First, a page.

By Linda Music
Verena Wu’s story is not new. It is the story of many migrant children who, at an early age, became their parent’s voice, helping them maneuver through daily cultural and language barriers.
What makes Verena’s experience different is what she’s chosen to do with it.
When her father needed to have major heart surgery, Verena realised that his needs weren’t just about having access to interpreted health information but rather were multi-faceted.
“He needed help learning how to look for health information, evaluate the reliability of that information, and understand what to do to keep himself well,” explains Verena.
Working as a Research Assistant in Ingham’s Psycho-Oncology team, Verena became aware that her experiences were of interest to the team and so began her PhD research into the development of a culturally appropriate self-management resource (WeCope) for Chinese-Australian immigrants affected by cancer.
“The work of the team, particularly my supervisors Afaf Girgis and Ben Smith, inspired me to work in an area which I am passionate about. That is, helping immigrants overcome the linguistic and cultural barriers that are impeding their ability to access quality health care.
“My PhD showed that my family’s story was common. Like my parents, many other immigrants share the same struggles of not knowing how and where to seek support,” Verena explains.
As part of her PhD, Verena conducted a systematic review of the literature into the unmet needs of Chinese patients and their caregivers. Her paper “The unmet supportive care needs of Chinese patients and caregivers affected by cancer: A systematic review” was published in the European Journal of Cancer Care this year.
From her research, Verena found that Chinese patients and caregivers most commonly reported unmet needs in relation to the health care system and information provision. The findings of the review showed that immigrant patients wanted more information on treatment and available support, and caregivers wanted more accurate and consistent information about cancer.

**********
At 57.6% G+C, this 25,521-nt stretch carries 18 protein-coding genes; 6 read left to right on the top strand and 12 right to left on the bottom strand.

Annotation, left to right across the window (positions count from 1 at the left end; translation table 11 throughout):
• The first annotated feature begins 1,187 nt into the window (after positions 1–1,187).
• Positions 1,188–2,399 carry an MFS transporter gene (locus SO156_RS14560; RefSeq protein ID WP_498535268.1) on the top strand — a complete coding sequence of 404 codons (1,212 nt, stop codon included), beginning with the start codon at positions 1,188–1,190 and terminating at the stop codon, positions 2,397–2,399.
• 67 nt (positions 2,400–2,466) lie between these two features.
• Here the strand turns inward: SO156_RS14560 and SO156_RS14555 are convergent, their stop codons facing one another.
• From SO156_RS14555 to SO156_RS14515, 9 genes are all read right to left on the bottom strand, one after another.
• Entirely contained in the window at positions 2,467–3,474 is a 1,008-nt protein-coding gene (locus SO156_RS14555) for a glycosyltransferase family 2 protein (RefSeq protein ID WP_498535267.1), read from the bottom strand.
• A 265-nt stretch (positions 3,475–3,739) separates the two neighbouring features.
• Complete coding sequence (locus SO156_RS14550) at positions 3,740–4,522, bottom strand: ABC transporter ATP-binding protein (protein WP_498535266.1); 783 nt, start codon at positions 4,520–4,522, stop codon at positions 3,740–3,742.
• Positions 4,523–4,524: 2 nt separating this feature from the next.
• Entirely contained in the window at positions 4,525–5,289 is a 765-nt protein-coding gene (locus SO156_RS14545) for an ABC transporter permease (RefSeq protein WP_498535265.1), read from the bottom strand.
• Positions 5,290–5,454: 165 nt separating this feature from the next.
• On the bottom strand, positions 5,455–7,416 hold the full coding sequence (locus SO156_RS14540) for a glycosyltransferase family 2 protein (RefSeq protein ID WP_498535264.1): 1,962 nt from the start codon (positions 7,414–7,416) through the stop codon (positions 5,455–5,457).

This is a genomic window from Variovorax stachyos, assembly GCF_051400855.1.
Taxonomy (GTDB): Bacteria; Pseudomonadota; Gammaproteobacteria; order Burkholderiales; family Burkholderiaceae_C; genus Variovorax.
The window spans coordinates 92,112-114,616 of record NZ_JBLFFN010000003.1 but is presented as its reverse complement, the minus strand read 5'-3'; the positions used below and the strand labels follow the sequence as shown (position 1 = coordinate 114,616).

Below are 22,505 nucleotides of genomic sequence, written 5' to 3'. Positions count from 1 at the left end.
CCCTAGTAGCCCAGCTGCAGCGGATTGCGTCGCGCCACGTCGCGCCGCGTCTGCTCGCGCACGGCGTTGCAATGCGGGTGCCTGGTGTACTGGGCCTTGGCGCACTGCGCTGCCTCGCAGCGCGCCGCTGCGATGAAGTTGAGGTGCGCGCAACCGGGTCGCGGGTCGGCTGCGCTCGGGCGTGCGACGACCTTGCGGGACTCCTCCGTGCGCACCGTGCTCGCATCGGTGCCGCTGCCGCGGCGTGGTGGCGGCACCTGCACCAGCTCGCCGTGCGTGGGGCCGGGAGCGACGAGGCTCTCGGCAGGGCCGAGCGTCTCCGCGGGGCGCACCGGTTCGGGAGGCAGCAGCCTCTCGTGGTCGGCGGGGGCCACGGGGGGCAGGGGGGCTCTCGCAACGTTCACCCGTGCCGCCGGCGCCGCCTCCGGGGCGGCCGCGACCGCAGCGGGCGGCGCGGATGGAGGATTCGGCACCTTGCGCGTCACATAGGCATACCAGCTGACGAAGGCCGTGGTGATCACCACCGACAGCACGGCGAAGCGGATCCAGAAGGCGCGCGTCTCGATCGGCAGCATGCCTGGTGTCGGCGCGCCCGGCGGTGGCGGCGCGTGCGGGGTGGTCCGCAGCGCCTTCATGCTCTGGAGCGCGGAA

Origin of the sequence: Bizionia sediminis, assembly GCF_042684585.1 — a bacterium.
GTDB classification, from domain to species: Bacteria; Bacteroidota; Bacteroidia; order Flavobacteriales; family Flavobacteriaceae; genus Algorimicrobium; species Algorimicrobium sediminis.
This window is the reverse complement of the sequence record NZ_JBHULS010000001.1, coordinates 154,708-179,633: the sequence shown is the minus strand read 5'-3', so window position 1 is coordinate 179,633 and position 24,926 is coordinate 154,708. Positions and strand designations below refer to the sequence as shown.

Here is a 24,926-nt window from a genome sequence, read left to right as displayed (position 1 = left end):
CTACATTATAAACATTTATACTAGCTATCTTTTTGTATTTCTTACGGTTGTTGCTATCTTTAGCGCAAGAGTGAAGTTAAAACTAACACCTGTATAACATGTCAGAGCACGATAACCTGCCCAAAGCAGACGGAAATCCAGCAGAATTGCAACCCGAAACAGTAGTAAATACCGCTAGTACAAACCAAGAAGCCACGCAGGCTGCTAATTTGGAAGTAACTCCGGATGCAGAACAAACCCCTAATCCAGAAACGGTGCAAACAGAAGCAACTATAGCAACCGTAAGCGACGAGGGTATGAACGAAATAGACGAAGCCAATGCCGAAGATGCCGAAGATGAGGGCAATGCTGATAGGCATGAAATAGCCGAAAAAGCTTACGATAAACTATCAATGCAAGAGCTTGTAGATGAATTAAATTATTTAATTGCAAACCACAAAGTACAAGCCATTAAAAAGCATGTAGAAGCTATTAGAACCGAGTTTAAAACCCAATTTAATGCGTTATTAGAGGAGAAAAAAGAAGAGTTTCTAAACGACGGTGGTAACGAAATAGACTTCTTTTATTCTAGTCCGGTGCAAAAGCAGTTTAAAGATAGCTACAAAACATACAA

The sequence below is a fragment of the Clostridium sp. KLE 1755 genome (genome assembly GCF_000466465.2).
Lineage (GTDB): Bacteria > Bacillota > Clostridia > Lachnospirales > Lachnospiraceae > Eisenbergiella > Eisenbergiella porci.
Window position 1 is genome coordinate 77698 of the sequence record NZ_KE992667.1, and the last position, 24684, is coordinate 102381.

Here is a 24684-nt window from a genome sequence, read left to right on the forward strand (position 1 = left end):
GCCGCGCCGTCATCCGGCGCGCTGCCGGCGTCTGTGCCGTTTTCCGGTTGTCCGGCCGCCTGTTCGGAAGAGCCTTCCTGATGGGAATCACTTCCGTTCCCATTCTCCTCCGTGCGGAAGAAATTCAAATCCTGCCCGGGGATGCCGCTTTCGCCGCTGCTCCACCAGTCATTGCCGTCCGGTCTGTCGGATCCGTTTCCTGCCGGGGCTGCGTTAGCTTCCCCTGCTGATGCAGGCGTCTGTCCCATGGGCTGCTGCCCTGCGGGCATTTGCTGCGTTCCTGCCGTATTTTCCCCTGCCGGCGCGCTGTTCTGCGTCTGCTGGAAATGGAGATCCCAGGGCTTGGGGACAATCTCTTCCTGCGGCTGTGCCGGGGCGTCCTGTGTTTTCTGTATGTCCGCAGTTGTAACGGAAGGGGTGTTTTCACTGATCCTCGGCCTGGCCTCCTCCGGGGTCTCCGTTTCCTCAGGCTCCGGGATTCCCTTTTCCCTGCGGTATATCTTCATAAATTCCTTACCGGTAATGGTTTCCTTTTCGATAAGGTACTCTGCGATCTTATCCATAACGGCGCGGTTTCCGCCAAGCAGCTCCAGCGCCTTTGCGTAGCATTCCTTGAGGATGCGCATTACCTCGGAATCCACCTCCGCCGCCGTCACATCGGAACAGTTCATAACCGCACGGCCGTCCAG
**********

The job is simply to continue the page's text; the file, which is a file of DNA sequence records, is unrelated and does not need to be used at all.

Verena observed that there is available information for Chinese patients but it is of specific type and did not include aspects of self-care management.
“Although there is translated information available, we wanted to go further than to just give information about cancer. We want to empower immigrants by giving them practical strategies they can use to manage their wellbeing and everyday life roles.”
To that end, Verena developed a self-management resource for Chinese cancer patients and their caregivers.
“WeCope is comprised of six booklets containing practical suggestions and strategies for Chinese patients and caregivers. The booklets cover a range of topics including how to communicate effectively with their healthcare team, make informed treatment decisions, manage their physical and psychological wellbeing, manage interpersonal relationships, as well as knowing how to find and access additional support.”
The resources will be used in a pilot trial with Chinese cancer patients.
“We want to see how effective these resources are at reducing distress and enhancing self-efficacy among Chinese patients. Our findings will inform further refinements of the resource.”